PURPOSE OR GENERAL IDEA OF BILL: Requires a safety warning label on certain sugar-sweetened food items, concentrates used to make sugar-sweetened food items, food item dispensing machines, and vending machines that dispense sugar-sweetened food items in order to increase public awareness regarding the health ailments associated with consumption of sugar-sweetened food items, especially obesity, diabetes and tooth decay.
CLICK HERE TO READ ENTIRE BILL
Candy Taxes Across the USA
NAC has obtained a schedule and map of how sales taxes on candy are applied state-by-state across the nation.
This information is courtesy of the National Confectioners Association (NCA).
The sales taxes are broken down by states who treat candy as groceries, states who treat candy differently than groceries and states with no sales tax on candy at all. The schedule also defines how the states treat soda.
Illinois Beverage Tax Advocacy
The threat of a sugary beverage tax in Illinois and subsequently in the city of Chicago and Cook County is very real and continues to grow by the day. The legislature passed a budget that was underfunded by $4 billion and the Governor has thus far refused to discuss new revenue until elements of his “Turnaround Agenda” are passed. Cook County has listed a soda tax and bottled water tax as potential new revenue options. Here is a link to a “We are the Beverage Industry Video” which gives the other side of the story.
Click Here to See “We are the Beverage Industry” Video. Use password: iba
Presentation materials for NAC and NATO Present: The How-To-Guide for Compliance With the FDA Menu Labeling Regulations (CinemaCon 2015)
Click on name to download presentations:
Dr. Claudine Kavanaugh – U.S. Food and Drug Administration (FDA)
Esther Baruh – Government Relations Manager – National Association of Theatre Owners (NATO)
Brad Derusseau – Chief Technology Officer – Cinema Scene Marketing (Video)
Rodrick Glass – Executive Vice President Business Development –Allure Global
Joel M. Neuman, VP & Sr. Managing Counsel National Foodservice, Coca-Cola
CLICK HERE FOR POWERPOINT PRESENTATION FROM NAEFEM ON EPA SNAP ISSUE. Also see suggested SNAP letter below.
Current Issues of Interest:
This page lists current issues in the federal or state legislature, along with ways to impact legislation. Action alerts on important pending legislative issues are emailed to the NAC membership for their use. NAC members are encouraged to inform the NAC office of potential or pending legislation of interest to the foodservice industry.
-FDA Menu Labeling Regulations
-Regulation on Refrigerants and Insulation (SNAP)
-Sugary Beverage Bans
-Credit Card Swipe Fees
-Front of Package
-ACA – Affordable Care Act
Here are some sample letters, used by our members to send to their legislators. Member either used this letter or some of the contents to draft their own.
You can find the legislators that represent your area by clicking here.
June 1, 2012
There is currently a proposal in New York City to ban sugary beverages in containers larger than 16 oz. in restaurants, movie theatres, ball parks and food carts. In a coordinated effort, NAC is working alongside other industry associations in countering the messages being made by Mayor Michael Bloomberg and the NYC Health Department.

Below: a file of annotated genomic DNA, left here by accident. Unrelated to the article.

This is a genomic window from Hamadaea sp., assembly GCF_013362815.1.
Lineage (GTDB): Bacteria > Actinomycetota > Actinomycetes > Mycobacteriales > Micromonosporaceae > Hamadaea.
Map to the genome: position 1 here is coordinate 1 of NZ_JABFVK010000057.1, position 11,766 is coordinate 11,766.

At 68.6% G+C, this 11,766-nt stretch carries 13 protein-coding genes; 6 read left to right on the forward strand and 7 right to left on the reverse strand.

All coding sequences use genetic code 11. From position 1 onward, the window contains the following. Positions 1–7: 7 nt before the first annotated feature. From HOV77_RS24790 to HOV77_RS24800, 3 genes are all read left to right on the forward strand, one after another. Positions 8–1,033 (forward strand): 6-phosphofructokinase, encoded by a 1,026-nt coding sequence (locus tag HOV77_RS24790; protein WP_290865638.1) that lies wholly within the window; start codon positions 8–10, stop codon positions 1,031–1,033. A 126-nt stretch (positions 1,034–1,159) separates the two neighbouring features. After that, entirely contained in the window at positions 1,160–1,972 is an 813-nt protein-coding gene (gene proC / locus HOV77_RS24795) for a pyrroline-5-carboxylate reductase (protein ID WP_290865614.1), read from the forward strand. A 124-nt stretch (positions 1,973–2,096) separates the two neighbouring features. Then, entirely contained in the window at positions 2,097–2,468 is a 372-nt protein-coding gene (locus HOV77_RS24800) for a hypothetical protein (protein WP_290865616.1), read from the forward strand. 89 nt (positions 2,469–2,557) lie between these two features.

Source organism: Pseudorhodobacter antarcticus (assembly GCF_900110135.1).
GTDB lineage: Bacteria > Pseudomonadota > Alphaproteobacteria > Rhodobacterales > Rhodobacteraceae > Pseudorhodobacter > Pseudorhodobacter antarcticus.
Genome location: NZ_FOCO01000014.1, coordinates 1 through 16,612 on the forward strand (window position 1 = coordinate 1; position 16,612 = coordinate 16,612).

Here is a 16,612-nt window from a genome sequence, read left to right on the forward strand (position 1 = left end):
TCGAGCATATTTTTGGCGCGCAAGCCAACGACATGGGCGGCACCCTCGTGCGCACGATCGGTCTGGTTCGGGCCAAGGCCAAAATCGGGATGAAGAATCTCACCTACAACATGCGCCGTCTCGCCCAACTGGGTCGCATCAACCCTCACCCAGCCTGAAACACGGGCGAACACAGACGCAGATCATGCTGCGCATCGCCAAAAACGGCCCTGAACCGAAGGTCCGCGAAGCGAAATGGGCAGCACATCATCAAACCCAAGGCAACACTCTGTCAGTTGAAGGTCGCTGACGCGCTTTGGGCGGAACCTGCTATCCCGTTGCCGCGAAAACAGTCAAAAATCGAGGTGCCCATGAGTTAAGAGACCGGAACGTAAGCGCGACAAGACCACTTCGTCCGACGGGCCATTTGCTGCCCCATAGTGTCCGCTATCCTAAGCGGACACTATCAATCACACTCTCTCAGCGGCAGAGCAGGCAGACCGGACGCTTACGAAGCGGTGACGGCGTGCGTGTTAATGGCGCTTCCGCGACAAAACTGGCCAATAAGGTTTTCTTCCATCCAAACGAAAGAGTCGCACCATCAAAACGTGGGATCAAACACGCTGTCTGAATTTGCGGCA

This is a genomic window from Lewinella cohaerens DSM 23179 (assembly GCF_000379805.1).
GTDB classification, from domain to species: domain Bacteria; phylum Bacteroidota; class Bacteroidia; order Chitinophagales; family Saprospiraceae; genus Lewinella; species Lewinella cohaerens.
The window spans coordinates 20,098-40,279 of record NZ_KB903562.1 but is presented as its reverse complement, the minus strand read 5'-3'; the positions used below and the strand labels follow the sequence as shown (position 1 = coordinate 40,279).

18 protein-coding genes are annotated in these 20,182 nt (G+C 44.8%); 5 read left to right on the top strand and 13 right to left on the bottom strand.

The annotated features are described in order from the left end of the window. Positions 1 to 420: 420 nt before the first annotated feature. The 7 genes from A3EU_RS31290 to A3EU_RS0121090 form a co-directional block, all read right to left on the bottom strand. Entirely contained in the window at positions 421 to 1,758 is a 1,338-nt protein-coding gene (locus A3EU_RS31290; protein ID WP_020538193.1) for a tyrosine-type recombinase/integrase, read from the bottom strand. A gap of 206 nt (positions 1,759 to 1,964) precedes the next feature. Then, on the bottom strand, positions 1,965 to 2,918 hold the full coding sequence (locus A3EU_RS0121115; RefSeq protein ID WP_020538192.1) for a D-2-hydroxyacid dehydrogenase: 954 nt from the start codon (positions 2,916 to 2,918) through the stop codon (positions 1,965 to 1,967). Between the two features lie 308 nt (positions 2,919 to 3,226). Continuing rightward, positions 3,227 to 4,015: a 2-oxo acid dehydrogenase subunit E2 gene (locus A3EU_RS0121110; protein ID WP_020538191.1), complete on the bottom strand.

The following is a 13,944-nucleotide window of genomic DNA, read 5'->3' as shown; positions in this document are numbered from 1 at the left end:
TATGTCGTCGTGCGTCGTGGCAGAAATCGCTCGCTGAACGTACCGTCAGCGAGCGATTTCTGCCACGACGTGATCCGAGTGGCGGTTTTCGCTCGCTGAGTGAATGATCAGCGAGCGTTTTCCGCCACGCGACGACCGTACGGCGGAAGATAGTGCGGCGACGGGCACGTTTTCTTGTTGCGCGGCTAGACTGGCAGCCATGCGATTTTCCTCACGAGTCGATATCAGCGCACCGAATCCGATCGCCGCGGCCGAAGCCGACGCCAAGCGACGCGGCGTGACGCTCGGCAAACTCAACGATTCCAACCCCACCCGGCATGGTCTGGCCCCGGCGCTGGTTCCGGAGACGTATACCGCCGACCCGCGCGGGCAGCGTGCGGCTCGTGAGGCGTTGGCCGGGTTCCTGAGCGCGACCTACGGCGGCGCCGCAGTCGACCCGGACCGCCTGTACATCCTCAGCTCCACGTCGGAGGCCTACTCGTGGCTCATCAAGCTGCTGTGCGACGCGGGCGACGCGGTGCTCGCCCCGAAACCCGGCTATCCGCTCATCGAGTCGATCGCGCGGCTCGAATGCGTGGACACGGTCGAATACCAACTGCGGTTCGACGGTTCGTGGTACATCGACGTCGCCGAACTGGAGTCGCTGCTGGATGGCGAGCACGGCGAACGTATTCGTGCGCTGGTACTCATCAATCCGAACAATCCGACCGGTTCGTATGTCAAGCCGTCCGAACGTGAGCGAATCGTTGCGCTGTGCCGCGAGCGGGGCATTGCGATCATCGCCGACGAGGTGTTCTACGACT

NAC’s statement on the issue is below, as well as phone numbers and e-mail addresses for you to show your displeasure with such city action.
National Association of Concessionaires Statement on the proposed NYC ban on Sweetened Beverages
In the late 1800’s, Marshall Field coined the phrase that retailers and food service companies abide by to this day: “The Customer Is Always Right.” The National Association of Concessionaires (NAC), it’s members and the concession industry believes that choice is an important element of American commerce and the proposed policy in New York City banning sweetened beverages in larger than 16 oz. packages is arbitrary, capricious and ill-conceived.
The concession industry is an important part of the entertainment and recreation industry. Unfortunately individuals do not partake in movies, sporting events and other “special occasion” activities on a weekly or even monthly basis. These special occasions are family-oriented and are opportunities to celebrate, share and enjoy. Food and beverages are shared on these occasions and large packages of food and beverages are an economical means to that end.
Though Mayor Bloomberg’s intentions are admirable, consumers are already moving away from sugary drinks toward low calorie options, no calorie options and bottled water. Since 1998, the average calories per serving from beverages are down 23 percent while CDC data reports since 2000, that added sugars consumed from soda is down 39 percent.
The concession industry does acknowledge that there is an obesity problem in the United States and that is why choice is such an important element to our business. A variety of new low-calorie, low-fat, sugar-free items are available and will remain on concession stand shelves as long as the consumer continues to purchase them. Matter of fact, the consumer has the ultimate option of not purchasing anything, if they so desire.
Mayor Bloomberg stated on the June 1st Today show that “If the glass in front of you is smaller, you’ll drink less.” Unless the New York City ban also includes the elimination of the option of buying multiple orders of 16 oz. beverages or self-service, the NYC ban has unknowingly raised the price to satiate one’s thirst after a vigorous exercise regimen. We would encourage New York City to join the bandwagon promoting exercise and involvement in sports to burn calories rather than limit choice of beverage intake. All legitimate weight loss programs professed by the health and nutrition community include not just calorie intake but also exercise; and frankly that is what is missing in any municipal ban or regulation.